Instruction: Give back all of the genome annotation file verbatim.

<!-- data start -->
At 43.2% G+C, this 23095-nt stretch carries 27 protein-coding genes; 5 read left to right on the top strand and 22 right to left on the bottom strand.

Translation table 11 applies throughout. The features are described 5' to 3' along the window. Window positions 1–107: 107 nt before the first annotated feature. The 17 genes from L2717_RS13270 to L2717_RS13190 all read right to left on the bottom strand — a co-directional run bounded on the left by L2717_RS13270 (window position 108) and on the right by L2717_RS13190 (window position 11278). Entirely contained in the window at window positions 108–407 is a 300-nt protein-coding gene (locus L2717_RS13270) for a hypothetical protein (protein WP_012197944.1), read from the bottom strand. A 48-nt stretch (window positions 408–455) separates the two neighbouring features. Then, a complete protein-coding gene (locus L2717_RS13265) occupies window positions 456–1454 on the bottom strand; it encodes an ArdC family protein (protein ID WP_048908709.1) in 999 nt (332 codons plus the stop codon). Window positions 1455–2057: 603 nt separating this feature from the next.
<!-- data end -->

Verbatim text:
At 43.2% G+C, this 23095-nt stretch carries 27 protein-coding genes; 5 read left to right on the top strand and 22 right to left on the bottom strand.

Translation table 11 applies throughout. The features are described 5' to 3' along the window. Window positions 1–107: 107 nt before the first annotated feature. The 17 genes from L2717_RS13270 to L2717_RS13190 all read right to left on the bottom strand — a co-directional run bounded on the left by L2717_RS13270 (window position 108) and on the right by L2717_RS13190 (window position 11278). Entirely contained in the window at window positions 108–407 is a 300-nt protein-coding gene (locus L2717_RS13270) for a hypothetical protein (protein WP_012197944.1), read from the bottom strand. A 48-nt stretch (window positions 408–455) separates the two neighbouring features. Then, a complete protein-coding gene (locus L2717_RS13265) occupies window positions 456–1454 on the bottom strand; it encodes an ArdC family protein (protein ID WP_048908709.1) in 999 nt (332 codons plus the stop codon). Window positions 1455–2057: 603 nt separating this feature from the next.